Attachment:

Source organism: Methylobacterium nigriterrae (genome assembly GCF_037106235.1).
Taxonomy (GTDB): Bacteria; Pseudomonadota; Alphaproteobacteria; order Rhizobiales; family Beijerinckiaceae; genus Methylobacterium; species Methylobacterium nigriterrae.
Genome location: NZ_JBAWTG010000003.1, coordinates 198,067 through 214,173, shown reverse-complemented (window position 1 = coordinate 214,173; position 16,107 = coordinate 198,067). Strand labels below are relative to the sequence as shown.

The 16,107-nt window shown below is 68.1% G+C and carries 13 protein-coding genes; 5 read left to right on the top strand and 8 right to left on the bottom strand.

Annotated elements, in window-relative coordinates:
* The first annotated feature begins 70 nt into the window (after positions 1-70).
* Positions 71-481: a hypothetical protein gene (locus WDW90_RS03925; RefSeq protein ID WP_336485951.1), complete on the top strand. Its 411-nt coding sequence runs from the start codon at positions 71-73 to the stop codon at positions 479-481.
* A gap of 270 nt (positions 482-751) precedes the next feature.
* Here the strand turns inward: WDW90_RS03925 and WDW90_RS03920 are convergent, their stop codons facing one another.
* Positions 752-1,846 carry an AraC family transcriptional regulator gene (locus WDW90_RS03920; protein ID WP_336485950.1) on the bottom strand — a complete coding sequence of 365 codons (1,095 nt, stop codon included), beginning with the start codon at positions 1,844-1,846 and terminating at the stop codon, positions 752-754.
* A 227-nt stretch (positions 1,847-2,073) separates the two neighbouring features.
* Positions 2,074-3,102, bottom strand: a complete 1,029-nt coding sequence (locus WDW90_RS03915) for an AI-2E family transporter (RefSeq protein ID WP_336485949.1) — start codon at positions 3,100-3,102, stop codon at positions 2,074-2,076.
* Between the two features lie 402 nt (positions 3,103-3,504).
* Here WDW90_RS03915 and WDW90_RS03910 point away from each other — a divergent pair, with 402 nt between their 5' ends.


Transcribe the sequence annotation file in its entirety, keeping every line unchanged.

Source organism: Methylobacterium nigriterrae (genome assembly GCF_037106235.1).
Taxonomy (GTDB): Bacteria; Pseudomonadota; Alphaproteobacteria; order Rhizobiales; family Beijerinckiaceae; genus Methylobacterium; species Methylobacterium nigriterrae.
Genome location: NZ_JBAWTG010000003.1, coordinates 198,067 through 214,173, shown reverse-complemented (window position 1 = coordinate 214,173; position 16,107 = coordinate 198,067). Strand labels below are relative to the sequence as shown.

The 16,107-nt window shown below is 68.1% G+C and carries 13 protein-coding genes; 5 read left to right on the top strand and 8 right to left on the bottom strand.

Annotated elements, in window-relative coordinates:
* The first annotated feature begins 70 nt into the window (after positions 1-70).
* Positions 71-481: a hypothetical protein gene (locus WDW90_RS03925; RefSeq protein ID WP_336485951.1), complete on the top strand. Its 411-nt coding sequence runs from the start codon at positions 71-73 to the stop codon at positions 479-481.
* A gap of 270 nt (positions 482-751) precedes the next feature.
* Here the strand turns inward: WDW90_RS03925 and WDW90_RS03920 are convergent, their stop codons facing one another.
* Positions 752-1,846 carry an AraC family transcriptional regulator gene (locus WDW90_RS03920; protein ID WP_336485950.1) on the bottom strand — a complete coding sequence of 365 codons (1,095 nt, stop codon included), beginning with the start codon at positions 1,844-1,846 and terminating at the stop codon, positions 752-754.
* A 227-nt stretch (positions 1,847-2,073) separates the two neighbouring features.
* Positions 2,074-3,102, bottom strand: a complete 1,029-nt coding sequence (locus WDW90_RS03915) for an AI-2E family transporter (RefSeq protein ID WP_336485949.1) — start codon at positions 3,100-3,102, stop codon at positions 2,074-2,076.
* Between the two features lie 402 nt (positions 3,103-3,504).
* Here WDW90_RS03915 and WDW90_RS03910 point away from each other — a divergent pair, with 402 nt between their 5' ends.